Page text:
Use Mnemonic Devices to Memorize New Words

    Are you looking for an outside-the-box approach to learning a new language? If so, then pay attention to this technique. Using Mnemonics, we can learn a new language using the same technique designed for improving memory. Let’s take a look at this 3-Step approach.[4]

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    1. The Mnemonic should be memorable. The more outrageous or unexpected, the better.
    2. Make it Visual. Abstract concepts are much easier to comprehend through visual images.
    3. The Mnemonic device should easily tie back to the meaning of the word.

    Let’s take a look at a couple examples of this concept in practice (learning Spanish).

    Comer (combed hair). Comer means to eat. We can visualize eating from a plate of combed hair!

      Here is another.

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      Gracias (grassy arse). Gracias means Thank You. We can visualize giving someone a grassy arse as a gift.

        Use Spaced Repetition to Learn at Lightning Speed

        Stop cramming and use spaced repetition software to help you learn a new language. Through spaced repetition, learning a new language becomes faster (ironically) through increasing the intervals of time between subsequent review of previously learned information. Furthermore, technology can assist us with this.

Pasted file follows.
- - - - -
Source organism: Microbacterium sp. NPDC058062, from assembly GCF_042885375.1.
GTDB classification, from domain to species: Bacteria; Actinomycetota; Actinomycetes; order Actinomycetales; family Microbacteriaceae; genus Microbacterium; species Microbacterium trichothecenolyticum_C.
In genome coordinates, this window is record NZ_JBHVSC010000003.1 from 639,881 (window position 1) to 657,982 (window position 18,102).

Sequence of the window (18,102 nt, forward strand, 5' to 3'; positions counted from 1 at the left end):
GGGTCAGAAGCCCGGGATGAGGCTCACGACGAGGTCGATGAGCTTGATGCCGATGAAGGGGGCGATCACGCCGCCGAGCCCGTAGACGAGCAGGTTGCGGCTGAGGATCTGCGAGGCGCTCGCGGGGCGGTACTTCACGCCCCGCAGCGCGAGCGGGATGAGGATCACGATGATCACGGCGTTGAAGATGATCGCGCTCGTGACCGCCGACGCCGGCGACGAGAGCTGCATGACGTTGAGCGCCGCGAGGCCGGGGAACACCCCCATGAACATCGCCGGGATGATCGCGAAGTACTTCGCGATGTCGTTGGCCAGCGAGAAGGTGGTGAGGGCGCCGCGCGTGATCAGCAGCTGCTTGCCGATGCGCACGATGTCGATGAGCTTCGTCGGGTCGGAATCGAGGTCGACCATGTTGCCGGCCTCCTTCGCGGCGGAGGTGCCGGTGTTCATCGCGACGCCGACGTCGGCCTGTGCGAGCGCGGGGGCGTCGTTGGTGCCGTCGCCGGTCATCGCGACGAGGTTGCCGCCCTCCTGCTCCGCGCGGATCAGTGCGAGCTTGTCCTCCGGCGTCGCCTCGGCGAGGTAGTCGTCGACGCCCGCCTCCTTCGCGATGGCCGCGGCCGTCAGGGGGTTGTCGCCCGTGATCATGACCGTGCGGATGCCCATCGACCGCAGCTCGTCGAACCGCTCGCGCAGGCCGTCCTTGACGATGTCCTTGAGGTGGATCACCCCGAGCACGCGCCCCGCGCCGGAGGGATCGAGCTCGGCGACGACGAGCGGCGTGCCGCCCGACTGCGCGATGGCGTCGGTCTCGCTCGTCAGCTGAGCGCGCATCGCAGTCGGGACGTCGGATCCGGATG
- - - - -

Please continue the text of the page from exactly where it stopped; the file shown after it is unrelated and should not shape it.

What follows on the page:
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          Some recommended spaced repetition software:

          FluentU. If you are looking for a program that takes real-world videos and turns them into language learning experiences… then you should use this software. Try it for free at Fluentu.com.

            Duolingo. If you are looking for gamification poured into every lesson, where you earn rewards (such as streak counts or hearts) then try learning a language for free with Duolingo. Find more information about it at Duolingo.com.

              By immersing yourself into learning through deliberate practice and focused attention, combined with powerful strategies and technologies, you can easily learn a new language. Use these tactics and make learning a new language as easy as breathing!

              Featured photo credit: Stocksnap via stocksnap.io

              Reference

              More by this author

              Dr. Jamie Schwandt

              Lean Six Sigma Master Black Belt & Red Team Critical Thinker

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              Last Updated on August 21, 2018

              8 Ways to Train Your Brain to Learn Faster and Remember More

              8 Ways to Train Your Brain to Learn Faster and Remember More

              You go to the gym to train your muscles. You run outside or go for hikes to train your endurance. Or, maybe you do neither of those, but still wish you exercised more.

              Well, here is how to train one of the most important parts of your body: your brain.

              When you train your brain, you will:

              • Avoid embarrassing situations. You remember his face, but what was his name?
              • Be a faster learner in all sorts of different skills. Hello promotion, here I come!
              • Avoid diseases that hit as you get older. No, thanks Alzheimer’s; you and I are just not a good fit.

              So how to train your brain to learn faster and remember more?

              1. Work your memory

              Twyla Tharp, a NYC-based renowned choreographer has come up with the following memory workout: